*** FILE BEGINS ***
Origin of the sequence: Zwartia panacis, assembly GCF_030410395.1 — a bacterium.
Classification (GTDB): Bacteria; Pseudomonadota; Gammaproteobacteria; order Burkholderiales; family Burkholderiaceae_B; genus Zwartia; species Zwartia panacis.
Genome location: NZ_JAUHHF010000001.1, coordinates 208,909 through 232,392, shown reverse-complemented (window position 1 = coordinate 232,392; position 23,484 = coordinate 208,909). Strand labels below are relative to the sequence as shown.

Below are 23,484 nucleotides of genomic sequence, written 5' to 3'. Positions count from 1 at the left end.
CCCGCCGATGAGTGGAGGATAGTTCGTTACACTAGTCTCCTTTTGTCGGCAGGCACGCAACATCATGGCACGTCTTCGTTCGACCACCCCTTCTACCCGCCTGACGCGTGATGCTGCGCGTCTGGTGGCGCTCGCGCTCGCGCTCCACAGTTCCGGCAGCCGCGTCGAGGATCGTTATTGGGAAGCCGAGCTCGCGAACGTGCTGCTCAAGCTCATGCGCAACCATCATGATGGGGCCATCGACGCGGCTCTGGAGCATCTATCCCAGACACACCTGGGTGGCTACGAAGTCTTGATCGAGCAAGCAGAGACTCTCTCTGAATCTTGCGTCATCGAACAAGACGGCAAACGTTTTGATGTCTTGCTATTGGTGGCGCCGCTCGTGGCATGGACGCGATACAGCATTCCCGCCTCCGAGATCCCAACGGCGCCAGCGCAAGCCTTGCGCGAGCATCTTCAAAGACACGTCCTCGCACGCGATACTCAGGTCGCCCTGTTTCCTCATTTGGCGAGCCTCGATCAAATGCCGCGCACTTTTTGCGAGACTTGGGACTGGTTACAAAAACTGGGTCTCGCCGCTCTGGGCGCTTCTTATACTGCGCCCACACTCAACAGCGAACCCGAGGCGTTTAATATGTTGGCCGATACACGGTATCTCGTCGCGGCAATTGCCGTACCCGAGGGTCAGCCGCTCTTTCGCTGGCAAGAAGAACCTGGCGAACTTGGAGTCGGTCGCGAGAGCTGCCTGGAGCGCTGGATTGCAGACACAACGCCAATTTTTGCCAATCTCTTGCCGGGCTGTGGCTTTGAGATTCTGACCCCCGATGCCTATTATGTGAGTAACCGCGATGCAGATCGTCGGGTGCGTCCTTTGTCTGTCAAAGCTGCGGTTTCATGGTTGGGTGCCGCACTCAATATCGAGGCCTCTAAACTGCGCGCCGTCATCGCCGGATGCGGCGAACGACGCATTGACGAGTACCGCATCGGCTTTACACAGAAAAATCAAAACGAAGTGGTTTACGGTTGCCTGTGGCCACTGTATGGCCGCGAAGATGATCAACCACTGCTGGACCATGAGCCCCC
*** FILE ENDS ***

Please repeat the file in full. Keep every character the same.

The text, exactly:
Origin of the sequence: Zwartia panacis, assembly GCF_030410395.1 — a bacterium.
Classification (GTDB): Bacteria; Pseudomonadota; Gammaproteobacteria; order Burkholderiales; family Burkholderiaceae_B; genus Zwartia; species Zwartia panacis.
Genome location: NZ_JAUHHF010000001.1, coordinates 208,909 through 232,392, shown reverse-complemented (window position 1 = coordinate 232,392; position 23,484 = coordinate 208,909). Strand labels below are relative to the sequence as shown.

Below are 23,484 nucleotides of genomic sequence, written 5' to 3'. Positions count from 1 at the left end.
CCCGCCGATGAGTGGAGGATAGTTCGTTACACTAGTCTCCTTTTGTCGGCAGGCACGCAACATCATGGCACGTCTTCGTTCGACCACCCCTTCTACCCGCCTGACGCGTGATGCTGCGCGTCTGGTGGCGCTCGCGCTCGCGCTCCACAGTTCCGGCAGCCGCGTCGAGGATCGTTATTGGGAAGCCGAGCTCGCGAACGTGCTGCTCAAGCTCATGCGCAACCATCATGATGGGGCCATCGACGCGGCTCTGGAGCATCTATCCCAGACACACCTGGGTGGCTACGAAGTCTTGATCGAGCAAGCAGAGACTCTCTCTGAATCTTGCGTCATCGAACAAGACGGCAAACGTTTTGATGTCTTGCTATTGGTGGCGCCGCTCGTGGCATGGACGCGATACAGCATTCCCGCCTCCGAGATCCCAACGGCGCCAGCGCAAGCCTTGCGCGAGCATCTTCAAAGACACGTCCTCGCACGCGATACTCAGGTCGCCCTGTTTCCTCATTTGGCGAGCCTCGATCAAATGCCGCGCACTTTTTGCGAGACTTGGGACTGGTTACAAAAACTGGGTCTCGCCGCTCTGGGCGCTTCTTATACTGCGCCCACACTCAACAGCGAACCCGAGGCGTTTAATATGTTGGCCGATACACGGTATCTCGTCGCGGCAATTGCCGTACCCGAGGGTCAGCCGCTCTTTCGCTGGCAAGAAGAACCTGGCGAACTTGGAGTCGGTCGCGAGAGCTGCCTGGAGCGCTGGATTGCAGACACAACGCCAATTTTTGCCAATCTCTTGCCGGGCTGTGGCTTTGAGATTCTGACCCCCGATGCCTATTATGTGAGTAACCGCGATGCAGATCGTCGGGTGCGTCCTTTGTCTGTCAAAGCTGCGGTTTCATGGTTGGGTGCCGCACTCAATATCGAGGCCTCTAAACTGCGCGCCGTCATCGCCGGATGCGGCGAACGACGCATTGACGAGTACCGCATCGGCTTTACACAGAAAAATCAAAACGAAGTGGTTTACGGTTGCCTGTGGCCACTGTATGGCCGCGAAGATGATCAACCACTGCTGGACCATGAGCCCCC